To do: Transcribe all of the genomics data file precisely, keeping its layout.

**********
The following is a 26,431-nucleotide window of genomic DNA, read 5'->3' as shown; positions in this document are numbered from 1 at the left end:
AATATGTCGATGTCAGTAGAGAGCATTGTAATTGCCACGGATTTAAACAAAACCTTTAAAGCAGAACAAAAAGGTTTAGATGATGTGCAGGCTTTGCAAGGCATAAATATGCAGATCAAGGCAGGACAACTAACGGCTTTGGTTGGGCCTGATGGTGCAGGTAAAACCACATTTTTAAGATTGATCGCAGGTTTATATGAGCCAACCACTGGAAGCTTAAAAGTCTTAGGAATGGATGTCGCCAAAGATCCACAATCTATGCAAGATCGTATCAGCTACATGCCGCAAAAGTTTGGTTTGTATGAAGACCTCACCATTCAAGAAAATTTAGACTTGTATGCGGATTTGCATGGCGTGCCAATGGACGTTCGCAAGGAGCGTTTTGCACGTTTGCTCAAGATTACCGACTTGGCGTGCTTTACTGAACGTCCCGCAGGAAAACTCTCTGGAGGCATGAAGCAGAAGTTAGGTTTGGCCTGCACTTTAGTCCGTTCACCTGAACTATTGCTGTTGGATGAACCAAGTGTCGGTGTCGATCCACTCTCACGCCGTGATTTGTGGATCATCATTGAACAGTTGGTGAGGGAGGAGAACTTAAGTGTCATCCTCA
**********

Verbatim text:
The following is a 26,431-nucleotide window of genomic DNA, read 5'->3' as shown; positions in this document are numbered from 1 at the left end:
AATATGTCGATGTCAGTAGAGAGCATTGTAATTGCCACGGATTTAAACAAAACCTTTAAAGCAGAACAAAAAGGTTTAGATGATGTGCAGGCTTTGCAAGGCATAAATATGCAGATCAAGGCAGGACAACTAACGGCTTTGGTTGGGCCTGATGGTGCAGGTAAAACCACATTTTTAAGATTGATCGCAGGTTTATATGAGCCAACCACTGGAAGCTTAAAAGTCTTAGGAATGGATGTCGCCAAAGATCCACAATCTATGCAAGATCGTATCAGCTACATGCCGCAAAAGTTTGGTTTGTATGAAGACCTCACCATTCAAGAAAATTTAGACTTGTATGCGGATTTGCATGGCGTGCCAATGGACGTTCGCAAGGAGCGTTTTGCACGTTTGCTCAAGATTACCGACTTGGCGTGCTTTACTGAACGTCCCGCAGGAAAACTCTCTGGAGGCATGAAGCAGAAGTTAGGTTTGGCCTGCACTTTAGTCCGTTCACCTGAACTATTGCTGTTGGATGAACCAAGTGTCGGTGTCGATCCACTCTCACGCCGTGATTTGTGGATCATCATTGAACAGTTGGTGAGGGAGGAGAACTTAAGTGTCATCCTCA